Australian coach Dean Pugh has been diagnosed with adenocarcinoma lung cancer, and his community is looking for help.
On June 8, Pugh was admitted to the hospital with a collapsed lung. After a procedure to clear the lung of fluid, the doctors determined that he has cancer and will need treatment for it. According to his GoFundMe page, he will be treated with “a mix of radiation, chemo and immunology.”
According to the American Cancer Society (ACS), Adenocarcinoma lung cancer is the most common form of a non-small cell lung cancer, which often comes with no symptoms. However, it can cause excessive coughing or wheezing, and spread if left untreated. ACS says that non-small lung cancers, like adenocarcinoma, have a 61% 5-year survival rate.
Pugh is the coordinator for the swimming program for Trinity Lutheran College in Queensland, Australia, which has seen a lot of success in recent years. Most recently, the team placed 3rd at the Associated Private Schools (APS) Championship.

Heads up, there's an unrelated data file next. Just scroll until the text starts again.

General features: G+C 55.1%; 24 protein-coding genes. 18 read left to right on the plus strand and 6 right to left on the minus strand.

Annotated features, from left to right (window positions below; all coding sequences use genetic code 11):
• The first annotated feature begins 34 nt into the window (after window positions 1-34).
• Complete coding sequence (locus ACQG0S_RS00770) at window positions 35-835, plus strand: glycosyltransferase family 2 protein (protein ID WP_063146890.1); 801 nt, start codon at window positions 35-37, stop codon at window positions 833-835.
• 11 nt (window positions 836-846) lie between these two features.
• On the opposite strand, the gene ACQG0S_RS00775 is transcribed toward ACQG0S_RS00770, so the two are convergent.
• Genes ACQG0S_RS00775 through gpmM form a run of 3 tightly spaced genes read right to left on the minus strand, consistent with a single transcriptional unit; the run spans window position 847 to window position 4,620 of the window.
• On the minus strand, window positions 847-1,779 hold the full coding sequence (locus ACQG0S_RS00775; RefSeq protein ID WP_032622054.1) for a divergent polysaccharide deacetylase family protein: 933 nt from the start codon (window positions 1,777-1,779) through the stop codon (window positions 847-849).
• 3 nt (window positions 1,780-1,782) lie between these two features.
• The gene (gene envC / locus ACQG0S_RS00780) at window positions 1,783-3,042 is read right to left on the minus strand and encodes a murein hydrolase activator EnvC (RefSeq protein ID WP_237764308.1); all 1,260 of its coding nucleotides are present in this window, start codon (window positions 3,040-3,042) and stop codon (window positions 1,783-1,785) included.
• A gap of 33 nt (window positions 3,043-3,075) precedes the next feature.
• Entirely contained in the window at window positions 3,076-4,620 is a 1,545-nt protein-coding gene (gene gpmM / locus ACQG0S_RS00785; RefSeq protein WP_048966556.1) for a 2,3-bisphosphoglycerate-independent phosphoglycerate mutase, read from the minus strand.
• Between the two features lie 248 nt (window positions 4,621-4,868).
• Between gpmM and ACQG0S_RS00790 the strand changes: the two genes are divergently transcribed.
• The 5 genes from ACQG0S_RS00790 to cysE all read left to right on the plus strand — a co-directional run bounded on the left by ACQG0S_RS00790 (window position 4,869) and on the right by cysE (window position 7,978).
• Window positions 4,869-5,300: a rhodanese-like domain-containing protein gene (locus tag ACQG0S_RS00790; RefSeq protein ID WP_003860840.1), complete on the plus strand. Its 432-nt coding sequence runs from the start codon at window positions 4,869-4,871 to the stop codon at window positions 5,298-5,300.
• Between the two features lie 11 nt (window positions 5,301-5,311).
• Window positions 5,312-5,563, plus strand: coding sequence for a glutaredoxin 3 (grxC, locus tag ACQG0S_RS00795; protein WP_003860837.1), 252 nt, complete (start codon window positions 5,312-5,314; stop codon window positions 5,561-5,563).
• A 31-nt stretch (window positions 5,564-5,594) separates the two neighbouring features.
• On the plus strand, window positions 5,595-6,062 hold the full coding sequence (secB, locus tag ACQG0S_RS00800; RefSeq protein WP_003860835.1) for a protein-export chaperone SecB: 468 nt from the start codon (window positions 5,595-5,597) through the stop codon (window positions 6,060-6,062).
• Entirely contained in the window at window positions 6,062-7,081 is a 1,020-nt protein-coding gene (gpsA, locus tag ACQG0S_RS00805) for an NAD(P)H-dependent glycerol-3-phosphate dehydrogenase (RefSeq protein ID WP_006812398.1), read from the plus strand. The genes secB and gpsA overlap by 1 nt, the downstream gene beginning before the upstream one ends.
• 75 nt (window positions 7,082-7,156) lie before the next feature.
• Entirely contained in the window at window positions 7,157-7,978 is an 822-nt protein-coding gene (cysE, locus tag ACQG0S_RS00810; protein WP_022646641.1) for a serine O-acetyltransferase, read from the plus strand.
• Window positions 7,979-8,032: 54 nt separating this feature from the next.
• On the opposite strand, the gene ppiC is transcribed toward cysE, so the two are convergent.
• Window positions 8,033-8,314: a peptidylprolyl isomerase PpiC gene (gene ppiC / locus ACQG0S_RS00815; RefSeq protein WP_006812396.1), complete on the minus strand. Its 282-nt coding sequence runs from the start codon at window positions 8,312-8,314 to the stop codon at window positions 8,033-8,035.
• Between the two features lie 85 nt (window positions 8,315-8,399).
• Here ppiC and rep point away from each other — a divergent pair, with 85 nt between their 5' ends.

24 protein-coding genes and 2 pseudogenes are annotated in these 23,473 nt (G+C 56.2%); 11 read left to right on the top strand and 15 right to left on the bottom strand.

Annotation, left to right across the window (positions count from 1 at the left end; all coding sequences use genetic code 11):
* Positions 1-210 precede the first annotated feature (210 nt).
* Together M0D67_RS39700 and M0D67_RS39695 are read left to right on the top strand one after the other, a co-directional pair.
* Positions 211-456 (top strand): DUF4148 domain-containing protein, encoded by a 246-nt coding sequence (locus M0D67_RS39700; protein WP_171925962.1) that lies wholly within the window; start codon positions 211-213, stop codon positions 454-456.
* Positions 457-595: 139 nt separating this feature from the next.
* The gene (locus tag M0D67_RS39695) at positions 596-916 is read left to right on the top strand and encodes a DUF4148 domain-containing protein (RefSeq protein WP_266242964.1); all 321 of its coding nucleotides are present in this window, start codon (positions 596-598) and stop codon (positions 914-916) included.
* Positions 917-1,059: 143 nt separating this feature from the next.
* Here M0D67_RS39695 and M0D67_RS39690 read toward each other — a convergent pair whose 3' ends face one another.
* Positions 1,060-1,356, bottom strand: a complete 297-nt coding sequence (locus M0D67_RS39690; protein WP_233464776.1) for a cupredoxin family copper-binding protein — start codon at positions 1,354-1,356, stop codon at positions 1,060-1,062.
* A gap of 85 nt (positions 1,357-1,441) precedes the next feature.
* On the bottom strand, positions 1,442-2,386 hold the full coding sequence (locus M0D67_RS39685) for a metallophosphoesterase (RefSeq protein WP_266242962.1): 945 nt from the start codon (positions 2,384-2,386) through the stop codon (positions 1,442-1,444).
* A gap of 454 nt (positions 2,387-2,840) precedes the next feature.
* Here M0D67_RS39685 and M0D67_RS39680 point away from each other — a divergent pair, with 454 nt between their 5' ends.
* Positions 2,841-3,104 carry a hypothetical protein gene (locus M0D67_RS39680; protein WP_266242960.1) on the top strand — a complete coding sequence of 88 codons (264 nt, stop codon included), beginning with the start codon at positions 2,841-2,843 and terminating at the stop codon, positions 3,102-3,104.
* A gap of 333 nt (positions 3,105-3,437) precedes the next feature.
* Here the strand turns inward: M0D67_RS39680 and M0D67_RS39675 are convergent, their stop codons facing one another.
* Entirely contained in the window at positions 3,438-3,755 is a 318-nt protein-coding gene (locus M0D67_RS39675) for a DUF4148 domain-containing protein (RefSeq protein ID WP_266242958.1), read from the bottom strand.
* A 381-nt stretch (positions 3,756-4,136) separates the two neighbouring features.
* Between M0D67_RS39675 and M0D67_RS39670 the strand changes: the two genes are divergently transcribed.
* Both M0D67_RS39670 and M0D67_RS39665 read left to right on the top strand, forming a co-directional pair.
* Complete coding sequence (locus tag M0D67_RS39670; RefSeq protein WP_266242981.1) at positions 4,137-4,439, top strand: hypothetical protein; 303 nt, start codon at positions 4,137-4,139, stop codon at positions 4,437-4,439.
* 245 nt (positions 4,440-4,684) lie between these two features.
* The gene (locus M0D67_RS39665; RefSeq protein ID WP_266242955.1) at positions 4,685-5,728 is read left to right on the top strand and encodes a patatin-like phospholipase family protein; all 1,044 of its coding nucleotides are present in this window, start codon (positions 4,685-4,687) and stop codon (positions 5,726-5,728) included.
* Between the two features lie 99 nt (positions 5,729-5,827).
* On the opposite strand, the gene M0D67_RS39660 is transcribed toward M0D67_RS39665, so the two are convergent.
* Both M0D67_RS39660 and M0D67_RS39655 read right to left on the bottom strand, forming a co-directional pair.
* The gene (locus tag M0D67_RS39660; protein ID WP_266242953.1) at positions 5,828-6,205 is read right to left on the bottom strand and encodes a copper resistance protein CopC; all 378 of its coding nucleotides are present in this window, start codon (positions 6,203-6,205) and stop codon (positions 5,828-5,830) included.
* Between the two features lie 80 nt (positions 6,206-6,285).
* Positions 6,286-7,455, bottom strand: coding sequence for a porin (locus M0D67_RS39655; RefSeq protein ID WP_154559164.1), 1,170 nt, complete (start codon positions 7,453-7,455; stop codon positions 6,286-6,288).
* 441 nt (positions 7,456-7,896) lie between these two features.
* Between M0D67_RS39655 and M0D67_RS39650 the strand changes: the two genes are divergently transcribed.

He also coached Australian standouts such as Keryn McMaster, Kieren Carrigan, Mitch Larkin, and George O’Brien over the course of his 25-year career. Both McMaster and Larkin went on to compete at the Olympics, with Larkin winning two medals: a silver and a bronze in 2016.
His GoFundMe page reads: “Many of you know him as Pughy or Coach Dean to me. He is family, my best friend and the best swim coach/mentor I could ever have hoped for. Dean is a man of Courage, he is a true blue Aussie and would do anything for those he loves. Dean has constantly Supported his swimmers and dedicated his whole life to the dreams of his athletes.
On the 8th of June Dean went into hospital for a collapsed lung, later that week Dean was diagnosed with adenocarcinoma Lung Cancer.
Right now the fight starts for Dean!
I am looking to Raise money to Support him during this tough time as he has done for everyone else. No one deserves to go backwards when fighting for their life.
Any help is greatly appreciated.”
As of its posting on June 17, Pugh’s GoFundMe page has raised over $10,000 of its $50,000 goal.